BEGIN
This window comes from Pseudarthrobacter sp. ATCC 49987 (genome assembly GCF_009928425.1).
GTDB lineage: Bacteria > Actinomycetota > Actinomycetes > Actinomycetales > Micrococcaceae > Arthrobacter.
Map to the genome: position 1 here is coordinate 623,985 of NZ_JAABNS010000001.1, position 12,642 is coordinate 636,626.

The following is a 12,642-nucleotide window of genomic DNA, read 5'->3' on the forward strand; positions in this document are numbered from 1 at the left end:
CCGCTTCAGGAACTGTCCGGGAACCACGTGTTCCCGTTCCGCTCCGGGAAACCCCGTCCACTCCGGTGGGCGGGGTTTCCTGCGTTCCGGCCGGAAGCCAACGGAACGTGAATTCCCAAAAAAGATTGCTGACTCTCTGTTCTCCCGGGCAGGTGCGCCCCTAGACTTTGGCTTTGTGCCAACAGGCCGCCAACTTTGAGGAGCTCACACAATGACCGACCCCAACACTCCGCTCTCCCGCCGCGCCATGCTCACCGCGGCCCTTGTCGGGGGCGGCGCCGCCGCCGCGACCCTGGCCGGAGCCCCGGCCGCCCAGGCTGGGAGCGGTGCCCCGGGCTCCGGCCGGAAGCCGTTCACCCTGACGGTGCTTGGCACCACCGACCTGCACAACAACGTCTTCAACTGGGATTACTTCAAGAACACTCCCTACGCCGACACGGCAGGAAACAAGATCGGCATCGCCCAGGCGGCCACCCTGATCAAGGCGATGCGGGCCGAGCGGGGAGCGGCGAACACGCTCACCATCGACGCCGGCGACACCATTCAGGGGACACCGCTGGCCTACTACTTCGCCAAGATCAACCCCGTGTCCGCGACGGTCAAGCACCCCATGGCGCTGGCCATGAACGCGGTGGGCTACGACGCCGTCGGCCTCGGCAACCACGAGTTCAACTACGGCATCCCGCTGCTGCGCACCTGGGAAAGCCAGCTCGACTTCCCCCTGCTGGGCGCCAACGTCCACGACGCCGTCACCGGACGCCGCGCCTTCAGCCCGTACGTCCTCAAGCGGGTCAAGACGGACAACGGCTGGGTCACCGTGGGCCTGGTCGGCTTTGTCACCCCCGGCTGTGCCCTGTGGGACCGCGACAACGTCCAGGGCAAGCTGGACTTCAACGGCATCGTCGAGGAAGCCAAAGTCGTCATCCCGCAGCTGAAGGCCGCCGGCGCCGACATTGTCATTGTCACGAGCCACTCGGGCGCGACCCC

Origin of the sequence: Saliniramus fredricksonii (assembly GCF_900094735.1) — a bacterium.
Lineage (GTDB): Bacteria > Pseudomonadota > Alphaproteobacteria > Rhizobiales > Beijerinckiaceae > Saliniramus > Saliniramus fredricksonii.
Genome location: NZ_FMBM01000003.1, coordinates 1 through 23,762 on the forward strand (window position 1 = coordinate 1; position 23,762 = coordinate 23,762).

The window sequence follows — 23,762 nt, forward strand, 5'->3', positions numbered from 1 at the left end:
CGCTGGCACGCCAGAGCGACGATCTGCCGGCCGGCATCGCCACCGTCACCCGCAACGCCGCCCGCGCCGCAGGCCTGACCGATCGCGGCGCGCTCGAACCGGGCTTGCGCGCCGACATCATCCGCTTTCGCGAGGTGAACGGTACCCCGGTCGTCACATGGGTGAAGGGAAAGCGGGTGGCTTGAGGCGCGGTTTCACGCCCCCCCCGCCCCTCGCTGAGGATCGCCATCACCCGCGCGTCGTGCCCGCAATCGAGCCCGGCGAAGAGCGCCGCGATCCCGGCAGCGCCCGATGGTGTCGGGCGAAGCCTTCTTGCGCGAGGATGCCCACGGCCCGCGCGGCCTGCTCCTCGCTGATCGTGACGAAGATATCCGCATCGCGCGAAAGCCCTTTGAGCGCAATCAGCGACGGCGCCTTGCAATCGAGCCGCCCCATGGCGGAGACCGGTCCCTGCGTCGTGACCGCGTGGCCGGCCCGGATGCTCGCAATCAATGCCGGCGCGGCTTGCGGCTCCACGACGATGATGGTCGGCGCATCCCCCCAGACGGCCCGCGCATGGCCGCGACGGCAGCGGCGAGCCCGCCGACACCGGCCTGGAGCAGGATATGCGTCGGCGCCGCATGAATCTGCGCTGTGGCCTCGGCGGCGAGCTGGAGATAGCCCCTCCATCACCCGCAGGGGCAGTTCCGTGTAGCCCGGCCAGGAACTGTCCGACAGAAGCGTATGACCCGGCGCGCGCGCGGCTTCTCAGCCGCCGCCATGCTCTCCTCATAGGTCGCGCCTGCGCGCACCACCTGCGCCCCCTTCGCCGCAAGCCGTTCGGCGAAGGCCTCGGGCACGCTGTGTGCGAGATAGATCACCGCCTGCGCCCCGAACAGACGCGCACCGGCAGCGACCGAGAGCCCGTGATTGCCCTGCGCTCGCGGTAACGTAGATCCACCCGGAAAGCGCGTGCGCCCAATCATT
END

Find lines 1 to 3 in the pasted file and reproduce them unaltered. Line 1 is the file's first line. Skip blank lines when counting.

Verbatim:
This window comes from Pseudarthrobacter sp. ATCC 49987 (genome assembly GCF_009928425.1).
GTDB lineage: Bacteria > Actinomycetota > Actinomycetes > Actinomycetales > Micrococcaceae > Arthrobacter.
Map to the genome: position 1 here is coordinate 623,985 of NZ_JAABNS010000001.1, position 12,642 is coordinate 636,626.